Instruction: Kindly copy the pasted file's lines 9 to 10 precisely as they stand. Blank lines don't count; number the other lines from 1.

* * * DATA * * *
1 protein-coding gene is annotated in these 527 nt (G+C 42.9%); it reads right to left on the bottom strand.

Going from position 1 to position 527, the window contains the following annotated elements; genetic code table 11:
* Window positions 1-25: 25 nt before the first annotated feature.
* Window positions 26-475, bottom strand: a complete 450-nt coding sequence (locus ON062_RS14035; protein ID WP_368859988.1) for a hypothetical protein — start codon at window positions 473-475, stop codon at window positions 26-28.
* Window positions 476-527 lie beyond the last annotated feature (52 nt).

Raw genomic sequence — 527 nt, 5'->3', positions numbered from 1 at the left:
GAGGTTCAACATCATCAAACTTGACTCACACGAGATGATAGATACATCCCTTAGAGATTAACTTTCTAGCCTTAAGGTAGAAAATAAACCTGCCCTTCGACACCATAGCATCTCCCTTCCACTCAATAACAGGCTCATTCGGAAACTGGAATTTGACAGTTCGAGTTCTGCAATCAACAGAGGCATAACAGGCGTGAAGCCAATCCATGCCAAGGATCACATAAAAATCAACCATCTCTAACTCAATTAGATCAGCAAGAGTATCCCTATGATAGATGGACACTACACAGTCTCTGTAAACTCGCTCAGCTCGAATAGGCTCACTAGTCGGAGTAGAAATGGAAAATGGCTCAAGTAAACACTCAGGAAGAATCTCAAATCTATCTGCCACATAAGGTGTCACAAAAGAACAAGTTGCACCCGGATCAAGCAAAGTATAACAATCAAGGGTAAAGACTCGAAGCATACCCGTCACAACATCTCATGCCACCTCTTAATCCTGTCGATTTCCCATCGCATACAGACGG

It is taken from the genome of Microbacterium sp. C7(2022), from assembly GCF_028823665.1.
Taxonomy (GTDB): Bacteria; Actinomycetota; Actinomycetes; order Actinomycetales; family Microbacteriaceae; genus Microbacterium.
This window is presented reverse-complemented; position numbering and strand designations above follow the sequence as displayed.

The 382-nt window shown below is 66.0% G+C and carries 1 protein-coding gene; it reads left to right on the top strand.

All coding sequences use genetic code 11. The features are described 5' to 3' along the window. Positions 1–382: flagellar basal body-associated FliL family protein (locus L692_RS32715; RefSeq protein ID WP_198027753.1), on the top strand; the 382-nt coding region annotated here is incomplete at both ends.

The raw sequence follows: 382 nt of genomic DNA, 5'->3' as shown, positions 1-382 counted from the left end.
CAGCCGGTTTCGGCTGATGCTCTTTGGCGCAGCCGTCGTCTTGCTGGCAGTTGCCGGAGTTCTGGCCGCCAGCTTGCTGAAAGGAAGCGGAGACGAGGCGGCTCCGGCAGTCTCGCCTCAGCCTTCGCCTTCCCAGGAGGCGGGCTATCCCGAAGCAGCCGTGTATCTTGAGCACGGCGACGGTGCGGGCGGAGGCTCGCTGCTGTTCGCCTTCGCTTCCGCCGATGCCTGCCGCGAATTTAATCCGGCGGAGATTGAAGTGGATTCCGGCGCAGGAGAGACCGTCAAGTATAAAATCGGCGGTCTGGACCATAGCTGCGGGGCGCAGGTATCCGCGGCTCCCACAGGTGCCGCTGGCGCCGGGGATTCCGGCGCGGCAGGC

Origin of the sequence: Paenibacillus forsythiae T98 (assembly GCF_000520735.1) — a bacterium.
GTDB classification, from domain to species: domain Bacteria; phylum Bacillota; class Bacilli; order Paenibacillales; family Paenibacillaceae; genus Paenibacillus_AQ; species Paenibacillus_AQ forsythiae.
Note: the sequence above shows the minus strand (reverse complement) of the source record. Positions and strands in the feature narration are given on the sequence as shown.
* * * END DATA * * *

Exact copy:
Taxonomy (GTDB): Bacteria; Actinomycetota; Actinomycetes; order Actinomycetales; family Microbacteriaceae; genus Microbacterium.
This window is presented reverse-complemented; position numbering and strand designations above follow the sequence as displayed.